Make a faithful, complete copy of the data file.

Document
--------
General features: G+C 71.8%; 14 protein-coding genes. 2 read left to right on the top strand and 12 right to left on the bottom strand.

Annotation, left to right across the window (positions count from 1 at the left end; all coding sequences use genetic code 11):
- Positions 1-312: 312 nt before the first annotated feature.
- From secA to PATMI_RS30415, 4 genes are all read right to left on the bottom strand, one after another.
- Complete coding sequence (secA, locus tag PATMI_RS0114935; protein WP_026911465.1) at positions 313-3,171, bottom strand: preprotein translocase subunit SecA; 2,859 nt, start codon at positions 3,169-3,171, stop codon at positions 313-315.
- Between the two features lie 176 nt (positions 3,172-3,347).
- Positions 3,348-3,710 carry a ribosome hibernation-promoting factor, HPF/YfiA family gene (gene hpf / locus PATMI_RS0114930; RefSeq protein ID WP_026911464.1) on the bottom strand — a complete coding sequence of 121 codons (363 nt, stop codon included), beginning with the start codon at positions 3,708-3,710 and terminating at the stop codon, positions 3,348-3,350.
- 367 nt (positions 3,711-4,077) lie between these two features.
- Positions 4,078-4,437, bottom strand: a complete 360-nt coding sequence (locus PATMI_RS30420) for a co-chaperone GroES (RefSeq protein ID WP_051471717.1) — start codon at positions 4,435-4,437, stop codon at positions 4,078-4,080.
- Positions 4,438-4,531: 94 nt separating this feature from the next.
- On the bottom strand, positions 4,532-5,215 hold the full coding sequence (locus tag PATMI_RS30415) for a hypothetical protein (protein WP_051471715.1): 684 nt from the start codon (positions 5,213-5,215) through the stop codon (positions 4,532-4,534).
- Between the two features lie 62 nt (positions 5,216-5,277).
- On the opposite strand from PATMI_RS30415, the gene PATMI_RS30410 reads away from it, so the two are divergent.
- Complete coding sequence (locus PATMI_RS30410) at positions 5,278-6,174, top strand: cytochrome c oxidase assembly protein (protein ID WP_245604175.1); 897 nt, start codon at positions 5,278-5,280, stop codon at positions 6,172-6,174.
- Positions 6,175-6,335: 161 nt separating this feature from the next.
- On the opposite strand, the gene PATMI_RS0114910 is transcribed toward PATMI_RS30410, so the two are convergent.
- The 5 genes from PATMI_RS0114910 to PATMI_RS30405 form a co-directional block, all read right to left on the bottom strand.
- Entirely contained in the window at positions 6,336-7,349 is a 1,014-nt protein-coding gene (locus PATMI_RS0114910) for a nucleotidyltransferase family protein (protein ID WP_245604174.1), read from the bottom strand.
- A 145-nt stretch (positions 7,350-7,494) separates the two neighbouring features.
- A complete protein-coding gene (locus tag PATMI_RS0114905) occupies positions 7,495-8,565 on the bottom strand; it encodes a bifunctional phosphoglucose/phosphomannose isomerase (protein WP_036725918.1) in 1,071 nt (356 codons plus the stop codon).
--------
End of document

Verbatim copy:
General features: G+C 71.8%; 14 protein-coding genes. 2 read left to right on the top strand and 12 right to left on the bottom strand.

Annotation, left to right across the window (positions count from 1 at the left end; all coding sequences use genetic code 11):
- Positions 1-312: 312 nt before the first annotated feature.
- From secA to PATMI_RS30415, 4 genes are all read right to left on the bottom strand, one after another.
- Complete coding sequence (secA, locus tag PATMI_RS0114935; protein WP_026911465.1) at positions 313-3,171, bottom strand: preprotein translocase subunit SecA; 2,859 nt, start codon at positions 3,169-3,171, stop codon at positions 313-315.
- Between the two features lie 176 nt (positions 3,172-3,347).
- Positions 3,348-3,710 carry a ribosome hibernation-promoting factor, HPF/YfiA family gene (gene hpf / locus PATMI_RS0114930; RefSeq protein ID WP_026911464.1) on the bottom strand — a complete coding sequence of 121 codons (363 nt, stop codon included), beginning with the start codon at positions 3,708-3,710 and terminating at the stop codon, positions 3,348-3,350.
- 367 nt (positions 3,711-4,077) lie between these two features.
- Positions 4,078-4,437, bottom strand: a complete 360-nt coding sequence (locus PATMI_RS30420) for a co-chaperone GroES (RefSeq protein ID WP_051471717.1) — start codon at positions 4,435-4,437, stop codon at positions 4,078-4,080.
- Positions 4,438-4,531: 94 nt separating this feature from the next.
- On the bottom strand, positions 4,532-5,215 hold the full coding sequence (locus tag PATMI_RS30415) for a hypothetical protein (protein WP_051471715.1): 684 nt from the start codon (positions 5,213-5,215) through the stop codon (positions 4,532-4,534).
- Between the two features lie 62 nt (positions 5,216-5,277).
- On the opposite strand from PATMI_RS30415, the gene PATMI_RS30410 reads away from it, so the two are divergent.
- Complete coding sequence (locus PATMI_RS30410) at positions 5,278-6,174, top strand: cytochrome c oxidase assembly protein (protein ID WP_245604175.1); 897 nt, start codon at positions 5,278-5,280, stop codon at positions 6,172-6,174.
- Positions 6,175-6,335: 161 nt separating this feature from the next.
- On the opposite strand, the gene PATMI_RS0114910 is transcribed toward PATMI_RS30410, so the two are convergent.
- The 5 genes from PATMI_RS0114910 to PATMI_RS30405 form a co-directional block, all read right to left on the bottom strand.
- Entirely contained in the window at positions 6,336-7,349 is a 1,014-nt protein-coding gene (locus PATMI_RS0114910) for a nucleotidyltransferase family protein (protein ID WP_245604174.1), read from the bottom strand.
- A 145-nt stretch (positions 7,350-7,494) separates the two neighbouring features.
- A complete protein-coding gene (locus tag PATMI_RS0114905) occupies positions 7,495-8,565 on the bottom strand; it encodes a bifunctional phosphoglucose/phosphomannose isomerase (protein WP_036725918.1) in 1,071 nt (356 codons plus the stop codon).